Nutrition For Dummies
Book image
Explore Book Buy On Amazon
The safety of any chemical approved for use as a food additive is determined by evaluating its potential as a toxin, carcinogen, or allergen, each of which is defined here.

Defining toxins

A toxin is a poison. Some chemicals, such as cyanide, are toxic (poisonous) in very small doses. Others, such as sodium ascorbate (a form of vitamin C), are nontoxic even in very large doses. All chemicals on the generally recognized as safe (GRAS) list are considered nontoxic in the amounts that are permitted in food.

By the way, both vitamin C and cyanide are natural chemicals — one beneficial, the other not so much.

Explaining carcinogens

A carcinogen is a substance that causes cancer. Some natural chemicals, such as aflatoxins (poisons produced by molds that grow on peanuts and grains), are carcinogens. Some synthetic chemicals, such as specific dyes, are also potentially carcinogenic.

In 1958, driven by a fear of potentially carcinogenic pesticide residues in food, New York Congressman James Delaney proposed, and Congress enacted into law, an amendment to the Food, Drug, and Cosmetic Act that banned from food any synthetic chemical known to cause cancer (in animals or human beings) when ingested in any amount, no matter how small. (The Delaney clause didn't apply to natural chemicals, even those known to cause cancer.)

For a time, the only exception to the Delaney clause was saccharin, which was exempted in 1970. Although ingesting very large amounts of the artificial sweetener is known to cause bladder cancer in animals, no similar link was ever found to human cancers. Nonetheless, in 1977, Congress required all products containing saccharin to carry a warning statement: "Use of this product may be hazardous to your health. This product contains saccharin, which has been determined to cause cancer in laboratory animals."

When the Delaney clause was introduced, ingredients such as additives were measured in parts (of the additive) per thousand parts (of the product). Today, scientists have the ability to measure an ingredient in parts per trillionths. As a result, the zero-risk standard of the Delaney clause in regard to pesticide residue in food was repealed and replaced with a standard of "reasonable risk." The saccharin warning was lifted in 2000.

Listing allergens

Allergens are substances that trigger allergic reactions. Some foods, such as peanuts, contain natural allergens that can provoke the fatal allergic reaction known as anaphylaxis.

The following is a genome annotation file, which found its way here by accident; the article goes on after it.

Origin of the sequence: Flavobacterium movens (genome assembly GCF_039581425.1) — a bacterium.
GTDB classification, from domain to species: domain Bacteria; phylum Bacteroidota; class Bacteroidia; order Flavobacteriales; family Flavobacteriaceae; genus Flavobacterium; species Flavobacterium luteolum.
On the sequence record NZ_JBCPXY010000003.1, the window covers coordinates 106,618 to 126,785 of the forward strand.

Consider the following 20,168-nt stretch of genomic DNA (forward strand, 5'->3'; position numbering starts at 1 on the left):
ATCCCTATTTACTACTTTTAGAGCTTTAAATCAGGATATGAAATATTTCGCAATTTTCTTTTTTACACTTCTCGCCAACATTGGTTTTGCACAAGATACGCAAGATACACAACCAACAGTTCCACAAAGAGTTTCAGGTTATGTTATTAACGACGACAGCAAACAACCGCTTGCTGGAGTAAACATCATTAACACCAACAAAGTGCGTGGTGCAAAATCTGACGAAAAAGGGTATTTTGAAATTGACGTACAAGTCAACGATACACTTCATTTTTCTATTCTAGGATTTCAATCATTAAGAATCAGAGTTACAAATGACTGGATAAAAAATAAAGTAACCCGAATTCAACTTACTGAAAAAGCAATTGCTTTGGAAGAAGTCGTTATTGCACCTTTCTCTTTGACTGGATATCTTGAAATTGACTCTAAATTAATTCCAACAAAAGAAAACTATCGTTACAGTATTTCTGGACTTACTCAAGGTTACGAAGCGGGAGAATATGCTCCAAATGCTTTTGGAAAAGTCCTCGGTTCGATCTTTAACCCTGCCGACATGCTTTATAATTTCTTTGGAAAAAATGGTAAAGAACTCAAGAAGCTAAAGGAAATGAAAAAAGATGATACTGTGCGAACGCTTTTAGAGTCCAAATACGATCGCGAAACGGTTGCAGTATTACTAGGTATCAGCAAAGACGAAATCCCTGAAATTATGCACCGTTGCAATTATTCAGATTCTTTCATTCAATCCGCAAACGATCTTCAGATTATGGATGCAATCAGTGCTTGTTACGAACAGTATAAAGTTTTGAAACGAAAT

The best-known example of an allergenic food additive is the sulfites, a group of preservatives that

  • Keep light-colored fruits and vegetables (apples, potatoes) from browning when exposed to air
  • Prevent shellfish (shrimp and lobster) from developing black spots
  • Reduce the growth of bacteria in fermenting wine and beer
  • Bleach food starches
  • Make dough easier to handle
Sulfites are safe for most people but not for all. In fact, the FDA estimates that 1 out of every 100 people is sensitive to these chemicals; among people with asthma, the number rises to 5 out of every 100. For people sensitive to sulfites, even infinitesimally small amounts may trigger a serious allergic reaction, and asthmatics may develop breathing problems by simply inhaling fumes from sulfite-treated foods.

In 1986, the FDA tried banning sulfites from food but lost in a court case brought by food manufacturers, so two years later the agency wrote rules to protect sulfite-sensitive people.

Today, sulfites are not considered GRAS for use in

  • Meats
  • Foods that are an important source of vitamin B1 (thiamin), a nutrient sulfites destroy
  • Fruits and veggies served raw (think salad bars), or described as "fresh" (think fruit salad)
Sulfites are permitted in some foods, such as dried fruit, but the package must list sulfites if the additives account for more than ten parts sulfites to every million parts food (10 ppm). These rules, plus plenty of press information about the risks of sulfites, have led to a dramatic decrease in the number of sulfite reactions.

About This Article

This article is from the book:

About the book author:

Carol Ann Rinzler is a former nutrition columnist for the New York Daily News and the author of more than 30 health-related books, including Controlling Cholesterol For Dummies, Heartburn and Reflux For Dummies, The New Complete Book of Food, the award-winning Estrogen and Breast Cancer: A Warning for Women, and Leonardo’s Foot, which the American Association for the Advancement of Science described as “some of the best writing about science for the non-scientist encountered in recent years.”

This article can be found in the category: